Ah, the pesky overdue. Does the overdue notice, and its cousin, the fine, still have a place in a library? Matt Ball, from the Woodruff Library at Pace Academy in Atlanta, Georgia, posed these questions (and his answers) on the AISL discussion list:
Why do we have overdues? (To get books back.)
Why do we want them back? (So other students can check them out.)
Do other students want to check them out? (Don’t know. But with popular titles, yes.)
Matt continued: “Centrally, my feeling is that if a student wants a book and has it checked out, let them keep it until someone else needs it.” Steve Matthews, from the Currier Library at Foxcroft School agrees: “Certainly, there is the chance of missing a serendipitous opportunity of person finding book/media by lucky chance, but since the person who checked it out has already made a connection, that seems enough.”
And yet, the concept that library books are for sharing seems central to me. Building the character trait of responsibility seems important to me: if you borrow something, please return it as agreed, or ask for an extension. And since I promote the idea of browsing when you are in the mood to read, I want popular books frequently in and out, to be browsed. When books are (as Carolyn LaMontagne at the Reed-Gumenick Library at Collegeiate Middle School says) “living in a locker or under a bed” how does that affect other library patrons?
One thing that’s been great: Our circulation software sends an automated email notice two days in advance of the due date, with the subject line: Courtesy Reminder: Library material due soon. This gives students (if they check their email, which not all do!) every chance to get in front of the overdue. We renew most books upon request. I have a template for a “gentle reminder” email (Joanne Crotts also uses that phrase at the Skinner Library at the Asheville School) that I send individually, using school email, the first week a book is past due. Week two is a phone call, if there is a family phone. If no family phone, I try to catch the student between classes, or send a second email, rather than call a parent cell phone. The third notice is an email to the child with a cc: to the parent email(s). Past that is a follow up email, with the replacement cost “if the book is lost.”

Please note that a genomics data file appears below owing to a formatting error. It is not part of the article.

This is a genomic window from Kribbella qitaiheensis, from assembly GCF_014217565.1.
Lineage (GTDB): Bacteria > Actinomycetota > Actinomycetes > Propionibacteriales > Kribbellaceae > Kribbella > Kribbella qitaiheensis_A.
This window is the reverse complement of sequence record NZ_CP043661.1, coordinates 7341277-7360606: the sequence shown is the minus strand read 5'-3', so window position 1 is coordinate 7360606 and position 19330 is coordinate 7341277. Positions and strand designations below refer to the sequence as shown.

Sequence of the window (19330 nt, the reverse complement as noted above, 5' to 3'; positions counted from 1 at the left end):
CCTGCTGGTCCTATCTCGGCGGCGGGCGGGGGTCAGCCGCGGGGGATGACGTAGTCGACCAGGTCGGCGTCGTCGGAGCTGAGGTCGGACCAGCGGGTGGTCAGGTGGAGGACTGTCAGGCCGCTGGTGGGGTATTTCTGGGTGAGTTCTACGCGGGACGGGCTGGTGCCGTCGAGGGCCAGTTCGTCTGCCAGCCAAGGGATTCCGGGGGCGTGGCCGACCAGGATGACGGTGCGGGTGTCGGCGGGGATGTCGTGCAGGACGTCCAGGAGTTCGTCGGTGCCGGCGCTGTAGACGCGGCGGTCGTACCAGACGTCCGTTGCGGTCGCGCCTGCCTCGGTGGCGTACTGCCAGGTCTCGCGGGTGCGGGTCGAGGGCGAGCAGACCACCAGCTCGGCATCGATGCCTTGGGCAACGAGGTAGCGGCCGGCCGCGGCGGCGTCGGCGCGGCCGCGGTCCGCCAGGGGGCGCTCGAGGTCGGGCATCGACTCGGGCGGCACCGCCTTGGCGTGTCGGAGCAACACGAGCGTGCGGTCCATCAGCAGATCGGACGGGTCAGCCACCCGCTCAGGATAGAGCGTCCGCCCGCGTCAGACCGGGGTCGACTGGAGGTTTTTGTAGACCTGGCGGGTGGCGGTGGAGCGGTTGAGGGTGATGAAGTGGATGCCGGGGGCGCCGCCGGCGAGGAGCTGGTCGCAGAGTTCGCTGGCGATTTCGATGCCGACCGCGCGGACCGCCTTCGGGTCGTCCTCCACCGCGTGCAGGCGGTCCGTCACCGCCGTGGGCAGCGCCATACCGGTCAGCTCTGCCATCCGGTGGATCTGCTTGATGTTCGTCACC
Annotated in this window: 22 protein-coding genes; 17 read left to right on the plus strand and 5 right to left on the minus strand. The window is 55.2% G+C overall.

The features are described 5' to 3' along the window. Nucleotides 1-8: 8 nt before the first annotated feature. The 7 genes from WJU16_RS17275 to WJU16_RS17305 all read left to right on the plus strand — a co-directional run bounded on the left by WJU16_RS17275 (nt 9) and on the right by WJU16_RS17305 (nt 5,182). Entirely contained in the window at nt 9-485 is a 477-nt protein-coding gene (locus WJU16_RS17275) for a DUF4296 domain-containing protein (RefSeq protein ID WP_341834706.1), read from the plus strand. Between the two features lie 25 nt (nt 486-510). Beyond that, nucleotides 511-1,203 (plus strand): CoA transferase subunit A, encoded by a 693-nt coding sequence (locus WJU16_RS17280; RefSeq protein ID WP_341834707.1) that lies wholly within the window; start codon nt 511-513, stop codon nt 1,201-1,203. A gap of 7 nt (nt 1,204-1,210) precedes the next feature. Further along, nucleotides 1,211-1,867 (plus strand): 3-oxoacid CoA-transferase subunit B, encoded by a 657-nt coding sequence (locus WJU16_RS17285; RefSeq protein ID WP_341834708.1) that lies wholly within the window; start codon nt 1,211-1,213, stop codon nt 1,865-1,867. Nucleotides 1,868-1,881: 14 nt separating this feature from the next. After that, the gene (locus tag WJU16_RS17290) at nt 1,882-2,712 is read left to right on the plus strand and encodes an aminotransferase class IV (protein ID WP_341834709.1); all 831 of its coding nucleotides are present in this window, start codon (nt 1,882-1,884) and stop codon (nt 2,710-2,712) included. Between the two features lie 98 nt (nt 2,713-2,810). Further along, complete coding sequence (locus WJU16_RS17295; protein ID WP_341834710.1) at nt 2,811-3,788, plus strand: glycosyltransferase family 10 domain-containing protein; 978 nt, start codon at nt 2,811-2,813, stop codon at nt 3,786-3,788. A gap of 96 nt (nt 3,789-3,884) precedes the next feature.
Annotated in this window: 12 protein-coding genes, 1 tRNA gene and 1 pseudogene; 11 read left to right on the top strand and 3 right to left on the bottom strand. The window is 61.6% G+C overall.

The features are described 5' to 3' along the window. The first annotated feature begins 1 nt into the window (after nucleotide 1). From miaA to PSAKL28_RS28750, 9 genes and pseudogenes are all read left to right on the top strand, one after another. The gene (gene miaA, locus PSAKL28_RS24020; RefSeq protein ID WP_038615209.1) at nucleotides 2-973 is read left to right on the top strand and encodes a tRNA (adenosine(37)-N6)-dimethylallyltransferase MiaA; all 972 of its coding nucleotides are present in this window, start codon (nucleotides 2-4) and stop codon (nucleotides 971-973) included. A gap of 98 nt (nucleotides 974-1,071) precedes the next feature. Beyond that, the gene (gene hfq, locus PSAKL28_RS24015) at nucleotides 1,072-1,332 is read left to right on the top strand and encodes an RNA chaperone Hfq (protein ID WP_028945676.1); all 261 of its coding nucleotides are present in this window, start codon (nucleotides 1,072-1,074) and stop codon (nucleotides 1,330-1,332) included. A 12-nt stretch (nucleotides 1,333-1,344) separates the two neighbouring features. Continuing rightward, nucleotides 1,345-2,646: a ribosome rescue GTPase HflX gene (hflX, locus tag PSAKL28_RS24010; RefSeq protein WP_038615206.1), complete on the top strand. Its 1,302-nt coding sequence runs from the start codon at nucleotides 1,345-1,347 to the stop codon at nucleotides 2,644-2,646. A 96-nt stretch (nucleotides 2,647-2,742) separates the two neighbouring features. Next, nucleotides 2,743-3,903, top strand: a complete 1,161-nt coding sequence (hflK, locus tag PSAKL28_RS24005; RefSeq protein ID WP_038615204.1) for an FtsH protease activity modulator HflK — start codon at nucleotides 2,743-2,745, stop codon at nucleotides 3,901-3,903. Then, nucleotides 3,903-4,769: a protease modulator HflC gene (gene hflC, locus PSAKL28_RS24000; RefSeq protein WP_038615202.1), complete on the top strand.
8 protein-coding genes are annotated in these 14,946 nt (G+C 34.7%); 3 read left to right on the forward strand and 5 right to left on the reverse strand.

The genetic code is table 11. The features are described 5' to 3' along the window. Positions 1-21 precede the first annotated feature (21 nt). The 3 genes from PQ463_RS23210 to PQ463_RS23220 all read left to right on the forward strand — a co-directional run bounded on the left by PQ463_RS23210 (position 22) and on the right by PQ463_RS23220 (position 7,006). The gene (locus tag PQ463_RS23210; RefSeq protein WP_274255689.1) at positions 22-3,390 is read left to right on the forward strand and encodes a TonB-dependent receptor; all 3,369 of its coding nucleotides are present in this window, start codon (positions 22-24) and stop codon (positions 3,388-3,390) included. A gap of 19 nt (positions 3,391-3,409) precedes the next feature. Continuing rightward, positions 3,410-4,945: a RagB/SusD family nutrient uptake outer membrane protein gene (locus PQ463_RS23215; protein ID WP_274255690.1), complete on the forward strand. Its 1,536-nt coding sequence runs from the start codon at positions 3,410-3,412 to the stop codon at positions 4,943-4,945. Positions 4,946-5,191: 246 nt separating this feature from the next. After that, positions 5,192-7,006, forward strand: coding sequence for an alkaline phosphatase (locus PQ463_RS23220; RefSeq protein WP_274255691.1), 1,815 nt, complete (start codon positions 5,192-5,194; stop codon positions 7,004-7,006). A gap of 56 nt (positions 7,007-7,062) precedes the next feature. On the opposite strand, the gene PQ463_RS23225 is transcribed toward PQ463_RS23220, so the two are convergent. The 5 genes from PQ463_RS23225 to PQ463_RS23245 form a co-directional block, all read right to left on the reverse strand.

To touch on fines: Our policy is 10 cents a day, but students rarely have money on them, and the fines are usually minimal. Usually I will delete the fine with a smile and ask the student to “pay it forward” and do something nice for someone else. That saves me a headache over 80 cents, and still reminds the student of the policy and holds them accountable for the late return.
This is a blog post without a “right” answer. Different policies will work for different librarians and different populations. As I expand my notion of what a library is (and it’s expanded it a lot in the past 5 years!) I’m glad that overdue items take up a smaller percentage of my time.
Plaase leave a comment and/or share ideas if you have an system that works for you!